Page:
BANGLADESH CONTEXT: Being a Muslim-majority country, Bangladesh is doing well in Islamic banking and financing. But Halal economy is yet to be introduced in the country. However, some small-scale initiatives are there to produce and sell Halal food and beverage without proper verification and certification. Such bad practices may damage the prospect of Halal food exports.
There is a big opportunity to explore the global Halal food and beverage market which is now worth of US$1.1 trillion, according to estimation of Dubai Chamber. The chamber predicts that the size of the market will reach $1.6 trillion by 2018.
Originally published on www.thefinancialexpress-bd.com
Jakarta – The Ministry of Foreign Affairs is encouraging Indonesian lawful (halal) products to enter the markets in Asia, Pacific and Africa (Aspasaf), as the regions hold promising prospects. “The Muslim population of 1.6 billion is a very promising market for Indonesian halal products,” Director General of Aspasaf Yuri O. Thamrin noted in a press statement received here on Tuesday.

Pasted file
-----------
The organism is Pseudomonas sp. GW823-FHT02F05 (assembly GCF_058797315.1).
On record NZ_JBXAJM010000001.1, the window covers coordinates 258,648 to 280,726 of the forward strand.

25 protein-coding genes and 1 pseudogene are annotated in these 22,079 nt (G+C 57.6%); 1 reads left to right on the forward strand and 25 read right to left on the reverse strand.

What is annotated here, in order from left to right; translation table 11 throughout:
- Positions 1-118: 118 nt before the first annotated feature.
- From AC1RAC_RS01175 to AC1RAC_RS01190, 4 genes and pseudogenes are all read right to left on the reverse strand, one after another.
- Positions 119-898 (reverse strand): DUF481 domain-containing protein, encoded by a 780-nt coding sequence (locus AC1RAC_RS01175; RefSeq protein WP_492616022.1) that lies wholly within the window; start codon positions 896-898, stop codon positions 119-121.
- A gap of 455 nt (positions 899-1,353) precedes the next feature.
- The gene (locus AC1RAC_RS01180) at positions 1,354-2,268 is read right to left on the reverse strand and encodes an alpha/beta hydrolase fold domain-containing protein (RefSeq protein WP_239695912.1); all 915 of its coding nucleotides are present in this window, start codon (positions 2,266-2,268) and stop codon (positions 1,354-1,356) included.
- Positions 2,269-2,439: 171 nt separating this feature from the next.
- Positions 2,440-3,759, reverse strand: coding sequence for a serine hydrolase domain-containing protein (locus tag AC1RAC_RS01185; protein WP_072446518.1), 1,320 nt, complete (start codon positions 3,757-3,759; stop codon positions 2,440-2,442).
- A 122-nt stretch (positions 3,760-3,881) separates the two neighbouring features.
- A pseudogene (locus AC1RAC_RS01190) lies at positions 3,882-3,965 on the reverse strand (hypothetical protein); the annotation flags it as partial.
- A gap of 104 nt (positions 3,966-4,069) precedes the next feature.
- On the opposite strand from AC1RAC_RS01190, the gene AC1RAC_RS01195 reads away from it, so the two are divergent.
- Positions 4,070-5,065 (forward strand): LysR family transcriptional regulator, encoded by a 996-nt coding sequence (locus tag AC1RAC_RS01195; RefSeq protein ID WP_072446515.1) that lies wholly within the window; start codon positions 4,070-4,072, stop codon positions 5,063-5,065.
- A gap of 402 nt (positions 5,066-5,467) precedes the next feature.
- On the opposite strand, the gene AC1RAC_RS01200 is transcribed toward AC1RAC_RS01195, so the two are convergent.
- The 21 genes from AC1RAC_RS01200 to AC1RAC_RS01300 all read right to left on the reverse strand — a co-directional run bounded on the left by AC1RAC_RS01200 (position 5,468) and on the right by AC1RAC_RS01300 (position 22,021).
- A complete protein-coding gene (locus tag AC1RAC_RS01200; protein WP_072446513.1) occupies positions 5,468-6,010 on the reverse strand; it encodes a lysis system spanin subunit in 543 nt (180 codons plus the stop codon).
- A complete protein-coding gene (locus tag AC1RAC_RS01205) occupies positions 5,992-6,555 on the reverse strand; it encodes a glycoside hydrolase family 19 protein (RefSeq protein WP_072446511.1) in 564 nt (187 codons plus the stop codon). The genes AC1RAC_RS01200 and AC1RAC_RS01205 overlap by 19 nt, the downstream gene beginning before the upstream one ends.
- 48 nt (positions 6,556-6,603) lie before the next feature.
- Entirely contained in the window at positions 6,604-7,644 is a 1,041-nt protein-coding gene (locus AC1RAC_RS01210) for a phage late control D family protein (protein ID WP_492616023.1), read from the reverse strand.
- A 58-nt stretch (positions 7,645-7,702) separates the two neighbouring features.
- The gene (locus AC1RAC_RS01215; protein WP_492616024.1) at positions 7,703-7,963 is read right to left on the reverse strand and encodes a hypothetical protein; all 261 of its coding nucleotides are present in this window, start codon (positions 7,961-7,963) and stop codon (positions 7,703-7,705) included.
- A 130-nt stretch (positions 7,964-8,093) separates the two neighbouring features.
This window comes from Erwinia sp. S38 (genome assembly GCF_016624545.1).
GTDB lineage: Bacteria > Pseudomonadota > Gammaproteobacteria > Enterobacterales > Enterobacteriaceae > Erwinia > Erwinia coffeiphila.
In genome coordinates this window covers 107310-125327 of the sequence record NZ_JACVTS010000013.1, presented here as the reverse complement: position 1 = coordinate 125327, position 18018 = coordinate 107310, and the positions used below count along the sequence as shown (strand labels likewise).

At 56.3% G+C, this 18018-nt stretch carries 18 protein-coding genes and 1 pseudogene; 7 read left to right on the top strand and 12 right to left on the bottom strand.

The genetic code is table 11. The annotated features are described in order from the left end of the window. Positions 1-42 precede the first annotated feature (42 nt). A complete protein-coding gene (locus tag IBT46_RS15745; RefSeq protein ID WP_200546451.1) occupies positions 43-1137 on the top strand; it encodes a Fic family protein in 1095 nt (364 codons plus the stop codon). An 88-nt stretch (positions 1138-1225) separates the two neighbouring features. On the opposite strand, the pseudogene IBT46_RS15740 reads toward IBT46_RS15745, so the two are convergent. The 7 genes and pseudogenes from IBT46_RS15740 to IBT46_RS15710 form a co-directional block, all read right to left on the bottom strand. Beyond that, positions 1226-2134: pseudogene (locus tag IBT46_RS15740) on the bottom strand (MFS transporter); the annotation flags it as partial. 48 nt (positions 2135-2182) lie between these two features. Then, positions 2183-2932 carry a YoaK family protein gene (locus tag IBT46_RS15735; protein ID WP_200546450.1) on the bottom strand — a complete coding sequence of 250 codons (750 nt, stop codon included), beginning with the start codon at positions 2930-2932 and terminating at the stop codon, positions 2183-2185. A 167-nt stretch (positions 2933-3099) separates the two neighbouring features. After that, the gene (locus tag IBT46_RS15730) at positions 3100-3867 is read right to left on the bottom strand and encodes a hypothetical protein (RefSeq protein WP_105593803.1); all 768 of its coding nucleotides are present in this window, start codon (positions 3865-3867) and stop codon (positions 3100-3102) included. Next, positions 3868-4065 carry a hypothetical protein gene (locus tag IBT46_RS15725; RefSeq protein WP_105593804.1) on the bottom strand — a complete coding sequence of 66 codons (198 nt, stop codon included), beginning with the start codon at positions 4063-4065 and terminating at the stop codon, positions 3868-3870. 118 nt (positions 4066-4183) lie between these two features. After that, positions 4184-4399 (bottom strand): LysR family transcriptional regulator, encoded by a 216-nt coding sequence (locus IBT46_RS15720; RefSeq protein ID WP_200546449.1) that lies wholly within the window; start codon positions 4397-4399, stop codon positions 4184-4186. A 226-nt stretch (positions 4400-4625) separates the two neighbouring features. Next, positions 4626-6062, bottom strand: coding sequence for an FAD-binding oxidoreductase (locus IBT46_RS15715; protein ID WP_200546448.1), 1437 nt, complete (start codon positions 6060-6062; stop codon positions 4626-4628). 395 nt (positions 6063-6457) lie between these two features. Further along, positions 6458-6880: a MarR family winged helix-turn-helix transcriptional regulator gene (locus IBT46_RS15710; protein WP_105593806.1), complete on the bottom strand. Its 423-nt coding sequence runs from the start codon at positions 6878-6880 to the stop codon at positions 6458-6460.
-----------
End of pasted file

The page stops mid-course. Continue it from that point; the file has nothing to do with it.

According to the Global State of Islamic Economic report, Thamrin stated that the demand for halal products will grow 9.5 percent in the next six years from US$2 trillion in 2013 to US$3.7 trillion in 2019.
Regarding the potential, the Ministry of Foreign Affairs, through the Directorate General for Aspasaf, held a discussion titled “Identification and Mapping of Halal Products Market” at the International Convention Center, Bogor, on Monday (July 6). A total of 200 companies were invited to take part in the discussion.